day of week

The Lego Head Mis-Adventure

3 September 2012

Last week was Australian Literacy and Numeracy week and my children’s school planned a whole lot of great activities for the kids.

On the last day, the school encourages the children to dress up as their favourite book character.

My 9 year old knew exactly what he wanted to dress up as – Doctor Who. In fact, he got home that day and zoomed around the house preparing his costume.

But my 7 year old, Sean told me plainly and flatly that he DIDN’T want to dress up. I spent 3 days, gently encouraging him, making suggestions, giving him ideas, talking him through the whole dress up day (there was going to be a parade during the school assembly). But nope. I couldn’t change his mind.

Then 3 days before the dress up day, my husband asked him, “If you could dress up as ANY CHARACTER in the whole world, who would you go as?”

Sean’s face brightened immediately, and he said, “A Lego Man!”

I shook my head and told my husband the awful truth. I had already checked this out. No costume shop in Perth (or the whole of the internet actually!!) had any Lego Man costumes… we would have to make it ourselves. And there simply wasn’t enough time to make it. Sean’s face went sad again.

And that was that. My husband, in a moment of total and utter weakness, recklessly said “Don’t worry Sean… I’ll make you a Lego Man costume by Friday.”

Sean’s eyes lit up with joy and pride. His dad was going to make him the coolest dress up costume in the universe!

I smiled warmly, but really, I was thinking:

WTF??!! It’s Tuesday night already! He needs a costume for FRIDAY MORNING! THAT’S 2 DAYS!!

Sean went to bed as happy as could be.

My husband had committed us to the perilous art of LAST MINUTE COSTUME MAKING. The stakes were high. Our sanity vs our son’s happiness. Great.

My husband and I both consider ourselves to be creative geniuses. With HIS handyman building skills and MY problem-solving design skills, it should be a cinch right? Instead, we locked horns and had a bit of a brain clash on What Is The Best Way To Build A Lego Man Costume.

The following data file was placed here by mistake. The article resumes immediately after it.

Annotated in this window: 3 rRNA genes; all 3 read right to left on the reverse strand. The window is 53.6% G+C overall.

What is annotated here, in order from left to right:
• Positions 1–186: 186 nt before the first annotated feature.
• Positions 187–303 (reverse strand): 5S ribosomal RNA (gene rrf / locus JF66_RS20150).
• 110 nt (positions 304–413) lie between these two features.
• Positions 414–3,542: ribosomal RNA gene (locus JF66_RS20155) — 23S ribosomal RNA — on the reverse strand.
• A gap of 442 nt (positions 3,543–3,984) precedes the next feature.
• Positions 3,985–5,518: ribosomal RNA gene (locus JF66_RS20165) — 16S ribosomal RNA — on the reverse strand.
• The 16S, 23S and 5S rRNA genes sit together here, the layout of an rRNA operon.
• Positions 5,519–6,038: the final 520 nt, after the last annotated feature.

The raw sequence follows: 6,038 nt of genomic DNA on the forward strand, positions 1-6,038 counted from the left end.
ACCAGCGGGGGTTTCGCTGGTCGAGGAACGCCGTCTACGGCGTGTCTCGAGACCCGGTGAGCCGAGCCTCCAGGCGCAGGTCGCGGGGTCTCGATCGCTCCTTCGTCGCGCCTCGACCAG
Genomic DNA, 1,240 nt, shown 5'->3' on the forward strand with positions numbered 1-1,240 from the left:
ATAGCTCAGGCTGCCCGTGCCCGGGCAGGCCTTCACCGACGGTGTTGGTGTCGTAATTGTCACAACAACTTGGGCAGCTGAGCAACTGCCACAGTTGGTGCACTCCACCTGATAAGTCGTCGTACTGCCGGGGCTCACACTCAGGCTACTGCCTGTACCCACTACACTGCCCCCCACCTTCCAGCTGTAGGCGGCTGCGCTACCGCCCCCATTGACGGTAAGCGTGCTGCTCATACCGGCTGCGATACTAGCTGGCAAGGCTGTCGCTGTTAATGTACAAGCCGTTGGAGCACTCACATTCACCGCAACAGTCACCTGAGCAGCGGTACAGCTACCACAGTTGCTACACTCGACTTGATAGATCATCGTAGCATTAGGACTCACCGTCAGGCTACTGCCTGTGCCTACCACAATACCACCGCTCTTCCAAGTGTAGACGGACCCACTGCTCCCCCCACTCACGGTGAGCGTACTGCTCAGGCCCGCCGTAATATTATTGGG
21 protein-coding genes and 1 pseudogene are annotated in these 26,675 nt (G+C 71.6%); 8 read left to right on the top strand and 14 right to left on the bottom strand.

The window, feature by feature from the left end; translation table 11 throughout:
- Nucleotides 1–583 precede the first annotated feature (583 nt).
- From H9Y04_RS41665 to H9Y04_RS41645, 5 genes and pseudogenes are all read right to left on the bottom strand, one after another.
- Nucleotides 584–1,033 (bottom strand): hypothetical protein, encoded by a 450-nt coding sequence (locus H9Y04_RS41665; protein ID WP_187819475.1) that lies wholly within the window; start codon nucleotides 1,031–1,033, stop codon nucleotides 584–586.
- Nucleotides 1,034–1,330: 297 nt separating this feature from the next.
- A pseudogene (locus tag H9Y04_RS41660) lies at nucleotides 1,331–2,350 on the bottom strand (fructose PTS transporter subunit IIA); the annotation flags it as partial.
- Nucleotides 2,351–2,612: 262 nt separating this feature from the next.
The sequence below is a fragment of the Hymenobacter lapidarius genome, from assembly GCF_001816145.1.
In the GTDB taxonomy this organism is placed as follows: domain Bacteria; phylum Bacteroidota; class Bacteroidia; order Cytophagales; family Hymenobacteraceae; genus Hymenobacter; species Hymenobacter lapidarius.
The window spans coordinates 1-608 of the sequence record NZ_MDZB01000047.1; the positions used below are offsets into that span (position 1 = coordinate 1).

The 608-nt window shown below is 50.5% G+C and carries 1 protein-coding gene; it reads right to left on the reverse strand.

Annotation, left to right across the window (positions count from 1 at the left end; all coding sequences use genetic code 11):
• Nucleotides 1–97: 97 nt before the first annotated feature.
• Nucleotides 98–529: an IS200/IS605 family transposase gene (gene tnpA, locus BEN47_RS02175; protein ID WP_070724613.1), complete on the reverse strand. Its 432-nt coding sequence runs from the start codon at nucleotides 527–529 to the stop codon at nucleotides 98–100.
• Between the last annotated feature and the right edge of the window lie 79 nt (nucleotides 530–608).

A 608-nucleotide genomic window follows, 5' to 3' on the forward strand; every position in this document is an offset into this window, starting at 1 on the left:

So nothing happened till Wed night. Clearly, we had to make it all happen very, very fast. By 9pm on Wed night, we were so scared of how little time we had that we forgot about our egos, and got on with it. The bad news was that the hardware store had already closed at 7pm. Crap!

In the end, this is how it went down.

The Lego Man Costume

The subject model on which we based our design – without the hair, so you can see the trademark Lego socket.

If only I could change my hair that easily!

The Lego Man Costume

By Thursday 6pm, we had gathered a few bits and pieces and the various tools that we thought we needed. It was also clear that with so little time, we were just making a Lego head, not a whole Lego man. Oh well.

We abandoned ideas of a beautiful paper mache sculpture (my preferred option), and went with the super-easy upside down plastic bucket solution.

An ordinary bucket was too tapered, so it would just look like… a bucket.

But my husband found a bucket with much better proportions… the only problem was that it was ENORMOUS! But we were out of time.

The Lego Man Costume

I made a stencil of the Lego mans’ eyes and mouth.

And my husband drilled some eye holes, so our son would be able to  see where he’s going during the parade.

The Lego Man Costume

I hot glued a CD spindle cover onto the top (bottom) of the bucket.

My husband gave it 5 coats of yellow spray paint, then stenciled in the eyebrows and mouth with black spray paint.

This is at 11.30pm on Thursday night! Tsk tsk.

The Lego Man Costume

At 6.30 am on Friday morning, we had a Lego head that still smelled like fresh paint, and was three times the size it needed to be.

My husband used duct tape to fix Sean’s bike helmet inside the bucket, so he could actually wear it, while I made breakfast.

Hubby went to work exhausted and with yellow paint under his fingernails.

I put the rest of the outfit together.

The Lego Man Costume

Here are my big boys… they looked awesome!

Lego is made in Denmark and fortuitously, I was in Denmark in 2011, and bought the  souvenir t-shirt.

The good news… Sean loved it!

He didn’t seem to notice that when he spoke, he sounded like he was wearing a big bucket on his head.

Even better news… the Lego Head received a lot of attention, including offers from other older students at the school to trade it for stunt bikes or video games. Thus, Sean had totally confirmation that the Lego Head was utterly cool. So he kept it.

Parenting Mission accomplished!

(But we may have to attend marriage counseling.)